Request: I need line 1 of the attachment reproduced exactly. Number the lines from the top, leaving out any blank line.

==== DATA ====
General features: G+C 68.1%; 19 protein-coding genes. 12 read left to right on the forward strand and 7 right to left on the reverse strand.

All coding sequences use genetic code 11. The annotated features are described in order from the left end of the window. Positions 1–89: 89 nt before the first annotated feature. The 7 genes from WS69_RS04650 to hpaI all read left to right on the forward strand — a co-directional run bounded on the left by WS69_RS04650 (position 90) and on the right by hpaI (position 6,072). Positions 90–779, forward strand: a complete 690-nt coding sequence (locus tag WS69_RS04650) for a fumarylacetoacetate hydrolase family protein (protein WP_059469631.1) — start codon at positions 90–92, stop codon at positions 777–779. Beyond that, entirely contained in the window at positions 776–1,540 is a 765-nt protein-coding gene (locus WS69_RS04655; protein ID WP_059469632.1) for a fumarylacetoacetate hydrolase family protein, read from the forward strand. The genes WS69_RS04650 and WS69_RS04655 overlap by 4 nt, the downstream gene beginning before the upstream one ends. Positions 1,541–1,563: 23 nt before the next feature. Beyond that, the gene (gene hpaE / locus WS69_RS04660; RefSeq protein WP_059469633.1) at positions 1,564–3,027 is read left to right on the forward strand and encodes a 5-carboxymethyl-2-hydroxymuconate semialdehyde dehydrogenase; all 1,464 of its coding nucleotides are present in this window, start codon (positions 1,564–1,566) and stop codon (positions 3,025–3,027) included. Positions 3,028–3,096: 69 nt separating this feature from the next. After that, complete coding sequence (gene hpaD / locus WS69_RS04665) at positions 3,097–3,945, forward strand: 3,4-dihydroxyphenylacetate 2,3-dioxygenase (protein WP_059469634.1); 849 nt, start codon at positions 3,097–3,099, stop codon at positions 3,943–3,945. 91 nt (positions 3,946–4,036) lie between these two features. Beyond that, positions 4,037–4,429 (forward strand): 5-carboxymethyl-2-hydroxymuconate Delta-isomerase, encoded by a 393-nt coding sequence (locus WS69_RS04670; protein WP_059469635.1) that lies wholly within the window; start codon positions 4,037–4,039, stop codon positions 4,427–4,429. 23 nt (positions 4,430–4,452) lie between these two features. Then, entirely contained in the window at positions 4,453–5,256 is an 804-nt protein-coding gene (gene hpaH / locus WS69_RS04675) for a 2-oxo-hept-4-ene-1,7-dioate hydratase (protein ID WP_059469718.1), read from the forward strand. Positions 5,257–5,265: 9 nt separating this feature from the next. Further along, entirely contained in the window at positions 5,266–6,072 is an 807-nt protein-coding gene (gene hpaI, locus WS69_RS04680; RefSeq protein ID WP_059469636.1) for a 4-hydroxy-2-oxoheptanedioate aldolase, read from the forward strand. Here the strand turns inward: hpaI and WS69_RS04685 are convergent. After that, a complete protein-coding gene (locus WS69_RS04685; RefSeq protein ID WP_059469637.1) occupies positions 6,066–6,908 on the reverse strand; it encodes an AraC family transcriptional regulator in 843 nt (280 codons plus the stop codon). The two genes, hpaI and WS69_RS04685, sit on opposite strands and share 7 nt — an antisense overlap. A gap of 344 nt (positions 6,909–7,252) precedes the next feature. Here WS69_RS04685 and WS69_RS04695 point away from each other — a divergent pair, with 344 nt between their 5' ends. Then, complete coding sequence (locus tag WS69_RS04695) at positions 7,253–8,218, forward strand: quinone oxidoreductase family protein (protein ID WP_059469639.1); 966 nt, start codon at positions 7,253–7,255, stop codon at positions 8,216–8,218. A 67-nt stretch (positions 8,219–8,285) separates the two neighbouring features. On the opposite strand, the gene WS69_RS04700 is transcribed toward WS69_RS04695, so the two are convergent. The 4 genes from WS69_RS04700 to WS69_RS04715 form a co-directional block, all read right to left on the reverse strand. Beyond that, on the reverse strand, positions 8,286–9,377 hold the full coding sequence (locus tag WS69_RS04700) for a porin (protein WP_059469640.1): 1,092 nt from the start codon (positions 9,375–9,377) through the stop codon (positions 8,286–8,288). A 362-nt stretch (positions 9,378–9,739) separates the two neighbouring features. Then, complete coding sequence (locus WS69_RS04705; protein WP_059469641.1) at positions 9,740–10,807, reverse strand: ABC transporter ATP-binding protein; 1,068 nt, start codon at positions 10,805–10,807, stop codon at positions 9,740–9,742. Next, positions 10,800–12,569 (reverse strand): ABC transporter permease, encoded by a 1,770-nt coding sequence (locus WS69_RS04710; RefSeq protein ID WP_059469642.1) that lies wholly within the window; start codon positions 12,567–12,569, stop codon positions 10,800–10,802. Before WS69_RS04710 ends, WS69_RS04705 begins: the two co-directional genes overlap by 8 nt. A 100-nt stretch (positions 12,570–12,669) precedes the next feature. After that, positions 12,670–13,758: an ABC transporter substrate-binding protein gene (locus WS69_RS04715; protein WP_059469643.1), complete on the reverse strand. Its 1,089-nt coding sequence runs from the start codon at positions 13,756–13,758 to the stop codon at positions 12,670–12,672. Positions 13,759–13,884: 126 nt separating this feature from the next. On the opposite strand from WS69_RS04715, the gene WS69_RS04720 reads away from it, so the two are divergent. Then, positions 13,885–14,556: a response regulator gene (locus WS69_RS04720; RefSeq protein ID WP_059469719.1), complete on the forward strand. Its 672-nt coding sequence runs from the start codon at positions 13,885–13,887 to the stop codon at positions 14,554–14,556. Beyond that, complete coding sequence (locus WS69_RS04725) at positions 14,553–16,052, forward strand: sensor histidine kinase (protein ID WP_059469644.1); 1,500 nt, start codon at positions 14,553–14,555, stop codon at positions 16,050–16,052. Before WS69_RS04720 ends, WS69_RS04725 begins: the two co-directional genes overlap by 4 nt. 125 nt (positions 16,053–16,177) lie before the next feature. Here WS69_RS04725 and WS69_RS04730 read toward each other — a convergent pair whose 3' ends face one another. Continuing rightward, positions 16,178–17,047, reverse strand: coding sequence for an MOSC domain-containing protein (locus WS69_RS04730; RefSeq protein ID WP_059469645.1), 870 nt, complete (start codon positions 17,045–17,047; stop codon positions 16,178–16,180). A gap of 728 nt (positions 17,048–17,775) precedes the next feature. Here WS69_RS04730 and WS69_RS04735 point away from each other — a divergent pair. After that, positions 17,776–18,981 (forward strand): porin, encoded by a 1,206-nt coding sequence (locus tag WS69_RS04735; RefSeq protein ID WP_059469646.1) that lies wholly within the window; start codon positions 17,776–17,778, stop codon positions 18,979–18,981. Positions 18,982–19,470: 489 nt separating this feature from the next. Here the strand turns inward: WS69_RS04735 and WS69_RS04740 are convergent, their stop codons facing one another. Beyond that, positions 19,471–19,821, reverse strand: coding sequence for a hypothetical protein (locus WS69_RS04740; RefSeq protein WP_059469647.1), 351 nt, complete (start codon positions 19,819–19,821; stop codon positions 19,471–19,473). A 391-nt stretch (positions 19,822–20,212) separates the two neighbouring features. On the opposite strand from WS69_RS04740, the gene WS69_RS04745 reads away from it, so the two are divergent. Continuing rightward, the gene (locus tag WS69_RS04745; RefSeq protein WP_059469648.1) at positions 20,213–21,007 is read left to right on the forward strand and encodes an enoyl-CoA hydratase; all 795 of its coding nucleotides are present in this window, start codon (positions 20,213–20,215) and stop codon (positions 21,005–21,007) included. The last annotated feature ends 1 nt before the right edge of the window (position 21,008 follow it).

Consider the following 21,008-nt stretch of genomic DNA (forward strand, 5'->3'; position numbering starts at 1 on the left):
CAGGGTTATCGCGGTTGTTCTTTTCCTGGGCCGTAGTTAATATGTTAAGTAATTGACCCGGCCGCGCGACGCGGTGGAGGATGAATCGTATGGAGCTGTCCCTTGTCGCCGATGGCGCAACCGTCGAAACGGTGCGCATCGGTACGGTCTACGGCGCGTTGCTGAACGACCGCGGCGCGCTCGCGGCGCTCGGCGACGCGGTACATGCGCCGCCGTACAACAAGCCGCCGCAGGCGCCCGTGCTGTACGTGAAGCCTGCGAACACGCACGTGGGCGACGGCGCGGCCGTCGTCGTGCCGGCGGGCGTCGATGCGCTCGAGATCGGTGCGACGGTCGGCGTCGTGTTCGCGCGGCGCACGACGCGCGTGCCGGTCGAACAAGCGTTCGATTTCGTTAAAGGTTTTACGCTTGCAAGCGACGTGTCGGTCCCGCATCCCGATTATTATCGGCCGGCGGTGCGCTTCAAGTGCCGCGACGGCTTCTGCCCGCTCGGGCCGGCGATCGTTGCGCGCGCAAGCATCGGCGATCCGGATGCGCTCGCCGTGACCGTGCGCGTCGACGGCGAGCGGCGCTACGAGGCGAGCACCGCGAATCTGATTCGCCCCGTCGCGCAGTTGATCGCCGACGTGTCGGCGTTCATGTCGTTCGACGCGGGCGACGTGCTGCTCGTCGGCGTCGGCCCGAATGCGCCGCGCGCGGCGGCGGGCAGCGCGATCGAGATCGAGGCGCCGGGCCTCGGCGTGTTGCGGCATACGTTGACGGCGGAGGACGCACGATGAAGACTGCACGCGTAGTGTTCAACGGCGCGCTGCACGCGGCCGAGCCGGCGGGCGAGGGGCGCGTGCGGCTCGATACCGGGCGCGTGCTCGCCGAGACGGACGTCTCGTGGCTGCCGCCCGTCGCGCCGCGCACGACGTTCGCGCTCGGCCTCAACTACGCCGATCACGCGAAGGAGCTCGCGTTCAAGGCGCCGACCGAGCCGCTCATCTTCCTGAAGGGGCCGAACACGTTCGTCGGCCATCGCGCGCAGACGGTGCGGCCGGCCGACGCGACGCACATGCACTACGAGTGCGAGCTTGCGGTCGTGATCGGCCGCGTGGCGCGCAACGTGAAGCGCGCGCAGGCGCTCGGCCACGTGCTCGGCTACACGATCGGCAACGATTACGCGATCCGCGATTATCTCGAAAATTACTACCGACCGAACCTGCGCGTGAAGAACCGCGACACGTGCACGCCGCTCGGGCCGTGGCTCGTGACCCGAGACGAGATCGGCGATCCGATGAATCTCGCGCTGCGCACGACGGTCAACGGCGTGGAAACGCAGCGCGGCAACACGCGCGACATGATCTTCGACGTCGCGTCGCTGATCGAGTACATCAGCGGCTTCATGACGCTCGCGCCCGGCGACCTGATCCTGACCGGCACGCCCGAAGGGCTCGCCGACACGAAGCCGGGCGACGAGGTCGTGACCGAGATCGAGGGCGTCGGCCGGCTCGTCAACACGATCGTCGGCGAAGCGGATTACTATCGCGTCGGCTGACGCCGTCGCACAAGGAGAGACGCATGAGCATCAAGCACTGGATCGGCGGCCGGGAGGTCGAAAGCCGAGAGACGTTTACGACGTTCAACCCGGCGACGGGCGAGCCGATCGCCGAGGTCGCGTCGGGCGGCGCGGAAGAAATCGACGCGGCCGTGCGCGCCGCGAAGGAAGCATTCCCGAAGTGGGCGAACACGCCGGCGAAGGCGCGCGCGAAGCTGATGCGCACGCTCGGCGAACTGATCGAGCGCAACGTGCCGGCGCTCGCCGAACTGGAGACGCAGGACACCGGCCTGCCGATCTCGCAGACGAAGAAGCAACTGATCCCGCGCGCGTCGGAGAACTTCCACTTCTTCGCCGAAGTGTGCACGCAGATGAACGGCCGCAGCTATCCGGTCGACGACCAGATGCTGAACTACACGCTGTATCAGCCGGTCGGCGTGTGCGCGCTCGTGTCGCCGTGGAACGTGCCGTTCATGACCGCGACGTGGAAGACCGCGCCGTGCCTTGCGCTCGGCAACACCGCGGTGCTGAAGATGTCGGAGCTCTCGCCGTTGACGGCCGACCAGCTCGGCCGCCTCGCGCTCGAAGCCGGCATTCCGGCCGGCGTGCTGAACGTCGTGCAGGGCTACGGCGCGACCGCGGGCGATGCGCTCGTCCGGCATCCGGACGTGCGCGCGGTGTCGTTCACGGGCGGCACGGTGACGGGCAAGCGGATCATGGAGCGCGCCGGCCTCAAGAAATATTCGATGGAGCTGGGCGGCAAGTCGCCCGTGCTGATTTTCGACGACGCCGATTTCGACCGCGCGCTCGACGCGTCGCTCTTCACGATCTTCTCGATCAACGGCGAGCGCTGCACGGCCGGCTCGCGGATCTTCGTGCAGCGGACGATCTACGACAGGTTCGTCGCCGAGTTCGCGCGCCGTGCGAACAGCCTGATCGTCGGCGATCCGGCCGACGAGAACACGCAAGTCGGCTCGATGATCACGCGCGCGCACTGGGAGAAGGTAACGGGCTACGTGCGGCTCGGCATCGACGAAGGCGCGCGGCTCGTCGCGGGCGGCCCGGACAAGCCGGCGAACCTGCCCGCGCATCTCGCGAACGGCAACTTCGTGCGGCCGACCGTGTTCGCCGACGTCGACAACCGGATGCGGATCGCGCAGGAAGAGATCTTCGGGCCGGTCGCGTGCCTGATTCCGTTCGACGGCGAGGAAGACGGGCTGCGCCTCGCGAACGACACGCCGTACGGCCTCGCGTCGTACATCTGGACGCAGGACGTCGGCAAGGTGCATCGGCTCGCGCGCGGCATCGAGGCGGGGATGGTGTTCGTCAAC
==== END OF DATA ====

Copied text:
General features: G+C 68.1%; 19 protein-coding genes. 12 read left to right on the forward strand and 7 right to left on the reverse strand.